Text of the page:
Prone position in acute respiratory distress syndrome rationale, indications, and limits

Luciano Gattinoni, Paolo Taccone, Eleonora Carlesso, John J. Marini

Research output: Contribution to journalArticle

Abstract

In the prone position, computed tomography scan densities redistribute from dorsal to ventral as the dorsal region tends to reexpand while the ventral zone tends to collapse. Although gravitational influence is similar in both positions, dorsal recruitment usually prevails over ventral derecruitment, because of the need for the lung and its confining chest wall to conform to the same volume. The final result of proning is that the overall lung inflation is more homogeneous from dorsal to ventral than in the supine position, with more homogeneously distributed stress and strain. As the distribution of perfusion remains nearly constant in both postures, proning usually improves oxygenation. Animal experiments clearly show that prone positioning delays or prevents ventilation-induced lung injury, likely due in large part to more homogeneously distributed stress and strain. Over the last 15 years, five major trials have been conducted to compare the prone and supine positions in acute respiratory distress syndrome, regarding survival advantage. The sequence of trials enrolled patients who were progressively more hypoxemic; exposure to the prone position was extended from 8 to 17 hours/day, and lung-protective ventilation was more rigorously applied. Single-patient and meta-analyses drawing from the four major trials showed significant survival benefit in patients with Pa O2/FIO2 lower than 100. The latest PROSEVA (Proning Severe ARDS Patients) trial confirmed these benefits in a formal randomized study. The bulk of data indicates that in severe acute respiratory distress syndrome, carefully performed prone positioning offers an absolute survival advantage of 10-17%, making this intervention highly recommended in this specific population subset.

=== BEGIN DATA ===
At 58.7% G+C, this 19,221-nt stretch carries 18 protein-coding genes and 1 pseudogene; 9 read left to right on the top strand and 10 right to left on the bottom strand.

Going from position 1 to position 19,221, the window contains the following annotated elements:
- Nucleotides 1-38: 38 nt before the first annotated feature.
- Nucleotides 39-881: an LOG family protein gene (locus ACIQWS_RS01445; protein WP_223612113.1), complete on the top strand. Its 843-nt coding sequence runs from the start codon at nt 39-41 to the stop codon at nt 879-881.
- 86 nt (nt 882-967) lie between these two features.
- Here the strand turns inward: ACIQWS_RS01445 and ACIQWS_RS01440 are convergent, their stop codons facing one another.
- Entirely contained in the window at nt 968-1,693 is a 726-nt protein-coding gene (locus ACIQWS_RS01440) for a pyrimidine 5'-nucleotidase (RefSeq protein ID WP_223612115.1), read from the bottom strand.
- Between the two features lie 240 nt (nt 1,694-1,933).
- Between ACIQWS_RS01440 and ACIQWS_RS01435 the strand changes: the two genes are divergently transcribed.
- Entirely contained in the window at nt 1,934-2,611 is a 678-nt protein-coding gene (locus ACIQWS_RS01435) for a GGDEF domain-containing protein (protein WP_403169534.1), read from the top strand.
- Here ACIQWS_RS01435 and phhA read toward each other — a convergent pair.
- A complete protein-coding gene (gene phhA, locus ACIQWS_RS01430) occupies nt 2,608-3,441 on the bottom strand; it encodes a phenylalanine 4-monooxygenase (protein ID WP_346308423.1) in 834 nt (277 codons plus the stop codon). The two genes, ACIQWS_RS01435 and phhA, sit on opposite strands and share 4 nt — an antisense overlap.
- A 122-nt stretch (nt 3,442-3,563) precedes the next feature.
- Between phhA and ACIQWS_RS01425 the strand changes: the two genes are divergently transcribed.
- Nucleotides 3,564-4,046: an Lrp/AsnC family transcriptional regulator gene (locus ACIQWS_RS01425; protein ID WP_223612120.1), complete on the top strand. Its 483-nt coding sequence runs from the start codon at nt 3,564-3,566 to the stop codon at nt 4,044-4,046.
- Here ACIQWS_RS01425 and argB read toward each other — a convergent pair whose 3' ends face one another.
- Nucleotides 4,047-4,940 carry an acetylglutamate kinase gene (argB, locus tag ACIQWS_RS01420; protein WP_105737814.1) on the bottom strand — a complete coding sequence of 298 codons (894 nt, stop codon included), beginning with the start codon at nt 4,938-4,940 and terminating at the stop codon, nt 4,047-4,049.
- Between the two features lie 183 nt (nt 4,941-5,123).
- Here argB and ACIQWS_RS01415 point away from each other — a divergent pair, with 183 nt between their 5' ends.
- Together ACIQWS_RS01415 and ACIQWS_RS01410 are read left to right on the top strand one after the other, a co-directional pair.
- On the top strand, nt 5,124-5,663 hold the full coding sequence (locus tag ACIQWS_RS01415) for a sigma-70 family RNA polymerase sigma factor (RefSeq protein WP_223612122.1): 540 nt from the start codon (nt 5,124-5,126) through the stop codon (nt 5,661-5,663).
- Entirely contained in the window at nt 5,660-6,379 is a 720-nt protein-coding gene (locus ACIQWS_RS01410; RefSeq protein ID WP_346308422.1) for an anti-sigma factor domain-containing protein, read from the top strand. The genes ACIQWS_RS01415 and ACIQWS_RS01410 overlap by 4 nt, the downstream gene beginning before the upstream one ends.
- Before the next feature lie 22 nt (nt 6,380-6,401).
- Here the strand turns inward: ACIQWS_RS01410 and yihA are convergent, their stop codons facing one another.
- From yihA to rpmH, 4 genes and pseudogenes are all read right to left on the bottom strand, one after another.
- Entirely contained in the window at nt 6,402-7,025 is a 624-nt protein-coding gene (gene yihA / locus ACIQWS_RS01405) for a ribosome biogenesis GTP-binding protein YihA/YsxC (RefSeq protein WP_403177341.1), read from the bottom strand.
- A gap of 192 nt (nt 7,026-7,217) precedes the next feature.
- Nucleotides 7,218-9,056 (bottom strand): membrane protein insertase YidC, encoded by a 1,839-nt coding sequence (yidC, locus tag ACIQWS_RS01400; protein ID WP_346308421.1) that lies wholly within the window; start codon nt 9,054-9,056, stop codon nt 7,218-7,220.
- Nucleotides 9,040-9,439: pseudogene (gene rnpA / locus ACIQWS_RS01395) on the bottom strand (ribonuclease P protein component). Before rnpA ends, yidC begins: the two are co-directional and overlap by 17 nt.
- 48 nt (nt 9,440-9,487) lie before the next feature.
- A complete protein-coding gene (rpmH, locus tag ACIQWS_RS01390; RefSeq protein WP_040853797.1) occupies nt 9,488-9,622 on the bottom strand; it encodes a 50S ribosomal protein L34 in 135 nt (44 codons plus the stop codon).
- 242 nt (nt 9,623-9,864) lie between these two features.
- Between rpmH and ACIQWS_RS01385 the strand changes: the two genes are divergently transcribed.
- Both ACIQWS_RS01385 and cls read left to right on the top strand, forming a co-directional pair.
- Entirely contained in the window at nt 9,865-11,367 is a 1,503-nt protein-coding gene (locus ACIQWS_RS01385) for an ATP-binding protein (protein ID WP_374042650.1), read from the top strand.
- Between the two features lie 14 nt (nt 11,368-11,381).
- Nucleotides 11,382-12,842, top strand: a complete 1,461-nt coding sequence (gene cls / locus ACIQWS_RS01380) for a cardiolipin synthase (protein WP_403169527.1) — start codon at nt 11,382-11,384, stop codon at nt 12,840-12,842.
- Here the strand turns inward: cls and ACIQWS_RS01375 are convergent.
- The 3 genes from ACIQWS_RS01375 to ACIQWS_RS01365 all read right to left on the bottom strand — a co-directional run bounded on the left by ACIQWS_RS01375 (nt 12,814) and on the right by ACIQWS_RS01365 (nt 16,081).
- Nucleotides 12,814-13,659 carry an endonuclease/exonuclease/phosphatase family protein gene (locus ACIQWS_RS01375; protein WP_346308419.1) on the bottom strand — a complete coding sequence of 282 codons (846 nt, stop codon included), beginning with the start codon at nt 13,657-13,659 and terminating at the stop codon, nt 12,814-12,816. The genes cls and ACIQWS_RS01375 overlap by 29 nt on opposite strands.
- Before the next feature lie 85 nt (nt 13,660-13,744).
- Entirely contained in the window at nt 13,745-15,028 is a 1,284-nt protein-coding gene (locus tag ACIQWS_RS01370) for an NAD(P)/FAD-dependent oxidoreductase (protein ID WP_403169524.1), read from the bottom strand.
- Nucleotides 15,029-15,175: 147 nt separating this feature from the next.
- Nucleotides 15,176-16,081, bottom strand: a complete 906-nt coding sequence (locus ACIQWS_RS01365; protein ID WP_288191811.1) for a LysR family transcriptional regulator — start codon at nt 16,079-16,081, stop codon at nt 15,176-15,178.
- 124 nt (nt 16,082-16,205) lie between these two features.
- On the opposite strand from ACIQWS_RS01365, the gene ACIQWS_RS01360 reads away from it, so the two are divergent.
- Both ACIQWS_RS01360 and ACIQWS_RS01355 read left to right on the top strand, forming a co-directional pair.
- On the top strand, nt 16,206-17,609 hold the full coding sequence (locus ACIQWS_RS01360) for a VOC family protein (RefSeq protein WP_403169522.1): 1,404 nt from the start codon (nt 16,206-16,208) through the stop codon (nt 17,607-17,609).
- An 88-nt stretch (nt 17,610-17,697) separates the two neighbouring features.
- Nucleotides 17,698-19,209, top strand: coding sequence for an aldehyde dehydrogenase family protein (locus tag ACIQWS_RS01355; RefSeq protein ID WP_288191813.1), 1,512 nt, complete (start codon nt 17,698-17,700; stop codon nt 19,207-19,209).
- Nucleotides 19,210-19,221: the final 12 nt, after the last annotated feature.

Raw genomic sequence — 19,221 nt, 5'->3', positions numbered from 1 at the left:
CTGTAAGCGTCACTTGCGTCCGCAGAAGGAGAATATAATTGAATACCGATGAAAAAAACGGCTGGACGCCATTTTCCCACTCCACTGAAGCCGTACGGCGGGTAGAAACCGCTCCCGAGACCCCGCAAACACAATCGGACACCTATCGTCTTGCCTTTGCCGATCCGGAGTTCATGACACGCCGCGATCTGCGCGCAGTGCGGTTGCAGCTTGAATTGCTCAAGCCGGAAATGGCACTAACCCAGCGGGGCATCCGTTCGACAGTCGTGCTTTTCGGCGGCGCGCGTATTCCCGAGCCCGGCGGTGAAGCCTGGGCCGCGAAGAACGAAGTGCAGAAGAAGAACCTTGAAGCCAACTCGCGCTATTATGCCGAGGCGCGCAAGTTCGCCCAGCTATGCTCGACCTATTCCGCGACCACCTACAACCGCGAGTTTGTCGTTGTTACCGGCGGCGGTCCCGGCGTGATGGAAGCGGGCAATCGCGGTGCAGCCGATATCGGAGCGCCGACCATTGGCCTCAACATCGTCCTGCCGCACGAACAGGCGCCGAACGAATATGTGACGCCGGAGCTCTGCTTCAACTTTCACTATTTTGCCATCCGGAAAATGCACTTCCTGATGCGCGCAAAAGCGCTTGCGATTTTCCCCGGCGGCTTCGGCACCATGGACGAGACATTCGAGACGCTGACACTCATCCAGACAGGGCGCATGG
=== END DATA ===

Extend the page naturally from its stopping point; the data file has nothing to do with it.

Original languageEnglish
Pages (from-to)1286-1293
Number of pages8
JournalAmerican Journal of Respiratory and Critical Care Medicine
Volume188
Issue number11
DOIs
Publication statusPublished - Dec 1 2013

Keywords

  • Acute respiratory distress syndrome
  • Mechanical ventilation
  • Prone positioning
  • Respiratory failure
  • Ventilator-induced lung injury

ASJC Scopus subject areas

  • Pulmonary and Respiratory Medicine
  • Critical Care and Intensive Care Medicine

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